Under Strickland 's first prong, Leak must show that defense counsel's performance was deficient. Strickland, supra, 466 U.S. at 687, 104 S.Ct. at 2064, 80 L. Ed.2d at 693. To establish the first prong, “a defendant must show deficient performance by counsel ‘so serious that counsel was not functioning as the “counsel” guaranteed’ by the Sixth Amendment.” State v. Gaitan, 209 N.J. 339, 349–50 (2012) (quoting Strickland, supra, 466 U.S. at 687, 104 S.Ct. at 2064, 80 L. Ed.2d at 693), cert. denied, _ U.S. _, 133 S.Ct. 1454, 185 L. Ed.2d 361 (2013). There is “ ‘a strong presumption that counsel's conduct falls within the wide range of reasonable professional assistance [.]’ ” State v. Arthur, 184 N.J. 307, 319 (2005) (citation omitted).
Under the second prong, Leak must demonstrate “a reasonable probability that, but for counsel's unprofessional errors, the result of the proceeding would have been different.” Strickland, supra, 466 U.S. at 694, 104 S.Ct. at 2068, 80 L. Ed.2d at 698. “[T]he defendant must show that the deficient performance prejudiced the defense.” State v. Taccetta, 200 N.J. 183, 193 (2009) (quotation marks and citation omitted). This “is an exacting standard: ‘[t]he error committed must be so serious as to undermine the court's confidence in the jury's verdict or the result reached.’ ” State v. Allegro, 193 N.J. 352, 367 (2008) (quoting State v. Castagna, 187 N.J. 293, 315 (2006)).
An applicant for post-conviction relief must establish the right to relief by a preponderance of the evidence. State v. Preciose, 129 N.J. 451, 459 (1992). One seeking such a remedy must “allege facts sufficient to demonstrate counsel's alleged substandard performance” and the court must view the facts alleged in the light most favorable to the applicant. State v. Cummings, 321 N.J.Super. 154, 170 (App.Div.), certif. denied, 162 N.J. 199 (1999). “[B]ald assertions” of ineffective assistance are not enough. Ibid.
Leak would be entitled to an evidentiary hearing only if he makes a prima facie showing of entitlement to such relief by demonstrating “a reasonable likelihood that his or her claim will ultimately succeed on the merits.” State v. Marshall, 148 N.J. 89, 158 (citing Preciose, supra, 129 N.J. at 463), cert. denied, 522 U.S. 850, 118 S.Ct. 140, 139 L. Ed.2d 88 (1997). However, an evidentiary hearing need not be granted where the “defendant's allegations are too vague, conclusory, or speculative[.]” Ibid. But where there are “material issues of disputed fact which cannot be resolved by reference to the existing record an evidentiary hearing should be held.” State v. Pyatt, 316 N.J.Super. 46, 51 (App.Div.1998), certif. denied, 158 N.J. 72 (1999).
Here, notwithstanding the debatable discordance between Leak's version of trial preparation events and the account of his former trial attorney, the PCR judge rightly determined that the totality of the record convincingly negated Leak's grievances, which, at their core, are simply differences of opinion over trial strategy. “A criminal defendant's constitutional guarantee of loyal counsel and open communication, however, does not equate to a guarantee of attorney-client rapport.” Miller, supra, 216 N.J. at 64.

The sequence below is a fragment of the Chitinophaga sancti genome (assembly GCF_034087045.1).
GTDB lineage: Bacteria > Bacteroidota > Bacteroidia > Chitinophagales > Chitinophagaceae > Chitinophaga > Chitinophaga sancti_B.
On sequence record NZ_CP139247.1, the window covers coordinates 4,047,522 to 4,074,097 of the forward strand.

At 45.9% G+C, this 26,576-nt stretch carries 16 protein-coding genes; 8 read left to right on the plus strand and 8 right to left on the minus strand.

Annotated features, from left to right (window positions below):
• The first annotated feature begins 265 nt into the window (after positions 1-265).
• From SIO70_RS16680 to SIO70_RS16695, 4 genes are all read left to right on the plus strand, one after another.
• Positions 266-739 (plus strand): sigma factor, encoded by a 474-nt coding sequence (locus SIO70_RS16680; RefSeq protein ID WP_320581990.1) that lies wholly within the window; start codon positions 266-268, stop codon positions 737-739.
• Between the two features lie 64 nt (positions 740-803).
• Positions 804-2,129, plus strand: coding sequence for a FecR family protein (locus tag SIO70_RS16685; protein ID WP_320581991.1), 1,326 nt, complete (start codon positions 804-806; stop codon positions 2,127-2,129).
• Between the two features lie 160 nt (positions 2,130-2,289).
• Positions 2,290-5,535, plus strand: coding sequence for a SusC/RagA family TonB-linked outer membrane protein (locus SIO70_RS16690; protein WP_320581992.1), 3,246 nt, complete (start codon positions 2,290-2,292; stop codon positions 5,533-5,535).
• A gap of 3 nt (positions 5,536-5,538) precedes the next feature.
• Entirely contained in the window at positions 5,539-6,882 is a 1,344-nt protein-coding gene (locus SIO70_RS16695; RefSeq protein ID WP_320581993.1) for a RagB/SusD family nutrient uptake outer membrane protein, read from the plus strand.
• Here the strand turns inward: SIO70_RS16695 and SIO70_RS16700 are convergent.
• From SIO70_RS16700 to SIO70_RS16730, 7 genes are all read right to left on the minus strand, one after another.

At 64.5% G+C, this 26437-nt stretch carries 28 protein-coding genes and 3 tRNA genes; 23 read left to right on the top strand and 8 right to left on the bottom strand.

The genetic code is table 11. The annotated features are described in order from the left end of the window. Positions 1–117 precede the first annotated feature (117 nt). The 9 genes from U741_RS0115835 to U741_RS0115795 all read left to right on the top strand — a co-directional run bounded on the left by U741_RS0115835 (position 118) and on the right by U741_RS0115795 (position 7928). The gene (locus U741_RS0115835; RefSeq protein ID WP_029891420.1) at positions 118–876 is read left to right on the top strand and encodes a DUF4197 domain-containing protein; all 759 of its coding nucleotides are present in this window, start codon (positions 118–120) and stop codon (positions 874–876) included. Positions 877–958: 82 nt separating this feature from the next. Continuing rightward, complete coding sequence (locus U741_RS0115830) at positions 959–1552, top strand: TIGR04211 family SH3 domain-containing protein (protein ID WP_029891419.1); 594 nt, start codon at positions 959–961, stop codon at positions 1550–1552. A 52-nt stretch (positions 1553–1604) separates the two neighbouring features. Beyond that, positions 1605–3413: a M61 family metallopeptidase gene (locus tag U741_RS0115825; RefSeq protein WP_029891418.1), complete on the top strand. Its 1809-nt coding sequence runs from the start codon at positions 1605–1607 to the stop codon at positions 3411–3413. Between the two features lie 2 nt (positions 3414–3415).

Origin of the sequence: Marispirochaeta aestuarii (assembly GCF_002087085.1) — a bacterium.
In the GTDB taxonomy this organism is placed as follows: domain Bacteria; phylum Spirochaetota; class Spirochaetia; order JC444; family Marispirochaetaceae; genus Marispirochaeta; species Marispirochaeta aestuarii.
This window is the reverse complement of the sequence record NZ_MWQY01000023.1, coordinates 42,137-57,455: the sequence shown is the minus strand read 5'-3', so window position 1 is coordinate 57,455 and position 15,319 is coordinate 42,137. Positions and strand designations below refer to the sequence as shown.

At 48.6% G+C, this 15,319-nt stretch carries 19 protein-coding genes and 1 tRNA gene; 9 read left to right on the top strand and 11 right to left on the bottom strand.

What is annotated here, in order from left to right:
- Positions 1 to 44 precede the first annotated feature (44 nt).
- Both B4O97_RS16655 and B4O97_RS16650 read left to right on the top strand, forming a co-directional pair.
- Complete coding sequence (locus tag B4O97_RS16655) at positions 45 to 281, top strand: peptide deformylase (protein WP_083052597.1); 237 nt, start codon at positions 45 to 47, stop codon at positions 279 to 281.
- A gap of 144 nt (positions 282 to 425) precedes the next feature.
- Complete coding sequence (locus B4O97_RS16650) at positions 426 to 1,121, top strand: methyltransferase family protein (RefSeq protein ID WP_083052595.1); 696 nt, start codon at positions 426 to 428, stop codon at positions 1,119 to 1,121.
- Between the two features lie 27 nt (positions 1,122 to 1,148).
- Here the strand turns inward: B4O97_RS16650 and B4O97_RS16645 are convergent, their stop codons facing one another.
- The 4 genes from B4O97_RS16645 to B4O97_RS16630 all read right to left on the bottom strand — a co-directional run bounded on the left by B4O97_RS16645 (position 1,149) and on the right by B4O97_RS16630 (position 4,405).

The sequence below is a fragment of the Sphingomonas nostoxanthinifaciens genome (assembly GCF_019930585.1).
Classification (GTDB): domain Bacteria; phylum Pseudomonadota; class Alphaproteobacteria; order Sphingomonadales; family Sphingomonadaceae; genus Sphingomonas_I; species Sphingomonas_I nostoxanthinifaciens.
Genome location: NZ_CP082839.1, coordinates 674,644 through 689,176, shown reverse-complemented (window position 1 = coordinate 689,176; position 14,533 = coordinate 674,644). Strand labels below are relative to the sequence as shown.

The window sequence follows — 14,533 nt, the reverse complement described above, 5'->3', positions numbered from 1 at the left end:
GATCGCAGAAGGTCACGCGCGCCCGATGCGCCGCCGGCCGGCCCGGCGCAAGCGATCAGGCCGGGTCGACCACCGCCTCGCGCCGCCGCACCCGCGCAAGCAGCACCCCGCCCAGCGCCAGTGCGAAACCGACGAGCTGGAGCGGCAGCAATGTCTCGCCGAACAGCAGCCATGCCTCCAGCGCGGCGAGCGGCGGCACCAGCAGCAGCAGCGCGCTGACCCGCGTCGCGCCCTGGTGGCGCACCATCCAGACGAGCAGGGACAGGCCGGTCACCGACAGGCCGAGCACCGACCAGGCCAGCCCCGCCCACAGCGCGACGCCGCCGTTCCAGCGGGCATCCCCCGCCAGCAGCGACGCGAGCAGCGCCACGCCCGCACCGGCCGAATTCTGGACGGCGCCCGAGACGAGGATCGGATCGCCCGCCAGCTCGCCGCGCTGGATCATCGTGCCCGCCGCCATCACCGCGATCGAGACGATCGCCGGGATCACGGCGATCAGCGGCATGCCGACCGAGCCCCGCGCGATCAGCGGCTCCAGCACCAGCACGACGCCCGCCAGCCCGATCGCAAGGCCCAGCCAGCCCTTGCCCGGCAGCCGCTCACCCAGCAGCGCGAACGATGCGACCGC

Our review of the record yields the same conclusion reached by the PCR judge concerning trial counsel: the proposed supplementation of information about Leak's contentious relationship with the victim, Leak's physical condition at the time of the crime, Leak's prowess with martial arts, and the circumstance surrounding a key to the apartment where Leak assaulted the victim were all inconsequential and would have been ineffectual in altering the verdict. Furthermore, nothing in the record competently supports the contention that trial counsel was either ill-prepared or engaged in meaningless cross-examination. Finally, we see nothing untoward that impelled Leak to elect to testify against his better judgment.
Leak's ineffective assistance claims with respect to appellate counsel fare even worse. He argues, without a shred of evidence or logical reasoning to support it, that “had appellate counsel consulted with him prior to filing an appellate brief on his behalf, he would have been able to provide meaningful input, which would have increased his chances on appeal.” We are left to speculate about the nature of this “meaningful input” and how it would have affected the outcome of the appeal because no details were provided. This claim falls squarely within our state's “bald assertions” jurisprudence, Cummings, supra, 321 N.J.Super. at 170, which rejects conjectural claims of ineffective assistance of counsel based upon wishful thinking.
FN1. See Strickland v. Washington, 466 U.S. 668, 687, 104 S.Ct. 2052, 2064, 80 L. Ed.2d 674, 693 (1984); State v. Fritz, 105 N.J. 42, 58 (1987).. FN1. See Strickland v. Washington, 466 U.S. 668, 687, 104 S.Ct. 2052, 2064, 80 L. Ed.2d 674, 693 (1984); State v. Fritz, 105 N.J. 42, 58 (1987).
FN2. The Strickland/Fritz model remains in full force and effect. See Burt v. Titlow,_U.S._, 134 S.Ct. 10, 13, 187 L. Ed.2d 348, 351 (2013); State v. Miller, 216 N.J. 40, 58 (2013), cert. denied, Miller v. New Jersey,_U.S._, _S.Ct._, 188 L. Ed.2d 339 (2014).. FN2. The Strickland/Fritz model remains in full force and effect. See Burt v. Titlow,_U.S._, 134 S.Ct. 10, 13, 187 L. Ed.2d 348, 351 (2013); State v. Miller, 216 N.J. 40, 58 (2013), cert. denied, Miller v. New Jersey,_U.S._, _S.Ct._, 188 L. Ed.2d 339 (2014).